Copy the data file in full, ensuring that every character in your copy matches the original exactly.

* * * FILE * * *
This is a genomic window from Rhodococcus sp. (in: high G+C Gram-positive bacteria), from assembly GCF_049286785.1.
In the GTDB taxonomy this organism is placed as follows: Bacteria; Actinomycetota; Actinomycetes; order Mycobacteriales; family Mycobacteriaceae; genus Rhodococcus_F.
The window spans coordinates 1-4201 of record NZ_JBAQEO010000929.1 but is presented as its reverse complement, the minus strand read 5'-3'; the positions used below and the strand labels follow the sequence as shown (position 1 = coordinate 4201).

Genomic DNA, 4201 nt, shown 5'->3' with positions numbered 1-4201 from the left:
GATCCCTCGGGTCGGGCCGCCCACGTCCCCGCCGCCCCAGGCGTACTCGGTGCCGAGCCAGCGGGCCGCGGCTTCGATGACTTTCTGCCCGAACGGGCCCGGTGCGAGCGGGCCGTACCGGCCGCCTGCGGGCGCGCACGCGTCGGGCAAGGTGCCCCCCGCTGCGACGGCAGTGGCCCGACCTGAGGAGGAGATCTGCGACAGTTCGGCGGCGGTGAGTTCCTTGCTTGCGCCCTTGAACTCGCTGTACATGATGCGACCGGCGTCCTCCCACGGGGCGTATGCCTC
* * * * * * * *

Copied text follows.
This is a genomic window from Rhodococcus sp. (in: high G+C Gram-positive bacteria), from assembly GCF_049286785.1.
In the GTDB taxonomy this organism is placed as follows: Bacteria; Actinomycetota; Actinomycetes; order Mycobacteriales; family Mycobacteriaceae; genus Rhodococcus_F.
The window spans coordinates 1-4201 of record NZ_JBAQEO010000929.1 but is presented as its reverse complement, the minus strand read 5'-3'; the positions used below and the strand labels follow the sequence as shown (position 1 = coordinate 4201).

Genomic DNA, 4201 nt, shown 5'->3' with positions numbered 1-4201 from the left:
GATCCCTCGGGTCGGGCCGCCCACGTCCCCGCCGCCCCAGGCGTACTCGGTGCCGAGCCAGCGGGCCGCGGCTTCGATGACTTTCTGCCCGAACGGGCCCGGTGCGAGCGGGCCGTACCGGCCGCCTGCGGGCGCGCACGCGTCGGGCAAGGTGCCCCCCGCTGCGACGGCAGTGGCCCGACCTGAGGAGGAGATCTGCGACAGTTCGGCGGCGGTGAGTTCCTTGCTTGCGCCCTTGAACTCGCTGTACATGATGCGACCGGCGTCCTCCCACGGGGCGTATGCCTC